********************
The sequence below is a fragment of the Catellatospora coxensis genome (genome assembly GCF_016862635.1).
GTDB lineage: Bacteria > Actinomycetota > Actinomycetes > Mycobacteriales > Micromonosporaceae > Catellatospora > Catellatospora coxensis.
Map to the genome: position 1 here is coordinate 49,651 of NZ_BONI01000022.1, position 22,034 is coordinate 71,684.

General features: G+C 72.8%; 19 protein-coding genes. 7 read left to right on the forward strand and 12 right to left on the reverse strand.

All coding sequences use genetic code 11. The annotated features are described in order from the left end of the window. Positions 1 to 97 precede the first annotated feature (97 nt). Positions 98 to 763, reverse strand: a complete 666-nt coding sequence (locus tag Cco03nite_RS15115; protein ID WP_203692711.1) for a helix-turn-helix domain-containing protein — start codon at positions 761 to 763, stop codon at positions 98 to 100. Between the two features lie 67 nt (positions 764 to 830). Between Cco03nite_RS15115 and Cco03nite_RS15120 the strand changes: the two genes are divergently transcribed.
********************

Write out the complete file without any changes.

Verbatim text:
The sequence below is a fragment of the Catellatospora coxensis genome (genome assembly GCF_016862635.1).
GTDB lineage: Bacteria > Actinomycetota > Actinomycetes > Mycobacteriales > Micromonosporaceae > Catellatospora > Catellatospora coxensis.
Map to the genome: position 1 here is coordinate 49,651 of NZ_BONI01000022.1, position 22,034 is coordinate 71,684.

General features: G+C 72.8%; 19 protein-coding genes. 7 read left to right on the forward strand and 12 right to left on the reverse strand.

All coding sequences use genetic code 11. The annotated features are described in order from the left end of the window. Positions 1 to 97 precede the first annotated feature (97 nt). Positions 98 to 763, reverse strand: a complete 666-nt coding sequence (locus tag Cco03nite_RS15115; protein ID WP_203692711.1) for a helix-turn-helix domain-containing protein — start codon at positions 761 to 763, stop codon at positions 98 to 100. Between the two features lie 67 nt (positions 764 to 830). Between Cco03nite_RS15115 and Cco03nite_RS15120 the strand changes: the two genes are divergently transcribed.